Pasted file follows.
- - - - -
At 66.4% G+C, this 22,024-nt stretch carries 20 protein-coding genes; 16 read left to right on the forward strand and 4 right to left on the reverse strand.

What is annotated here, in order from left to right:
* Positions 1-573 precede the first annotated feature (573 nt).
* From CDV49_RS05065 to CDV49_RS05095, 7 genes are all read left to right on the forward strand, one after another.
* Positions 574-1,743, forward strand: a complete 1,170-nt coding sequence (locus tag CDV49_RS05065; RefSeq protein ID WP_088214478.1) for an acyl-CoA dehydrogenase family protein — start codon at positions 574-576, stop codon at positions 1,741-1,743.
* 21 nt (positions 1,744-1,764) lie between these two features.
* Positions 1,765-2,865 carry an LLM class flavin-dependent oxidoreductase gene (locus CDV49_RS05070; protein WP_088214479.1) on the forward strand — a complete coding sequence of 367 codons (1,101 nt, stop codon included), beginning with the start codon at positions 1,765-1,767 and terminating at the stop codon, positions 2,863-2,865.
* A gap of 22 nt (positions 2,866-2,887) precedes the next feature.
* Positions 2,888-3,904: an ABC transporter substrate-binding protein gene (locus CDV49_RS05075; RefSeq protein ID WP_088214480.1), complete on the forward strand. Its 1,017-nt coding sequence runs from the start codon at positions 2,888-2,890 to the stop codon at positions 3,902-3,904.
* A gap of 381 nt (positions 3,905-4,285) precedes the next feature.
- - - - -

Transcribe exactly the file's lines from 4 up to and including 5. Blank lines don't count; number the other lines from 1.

* From CDV49_RS05065 to CDV49_RS05095, 7 genes are all read left to right on the forward strand, one after another.
* Positions 574-1,743, forward strand: a complete 1,170-nt coding sequence (locus tag CDV49_RS05065; RefSeq protein ID WP_088214478.1) for an acyl-CoA dehydrogenase family protein — start codon at positions 574-576, stop codon at positions 1,741-1,743.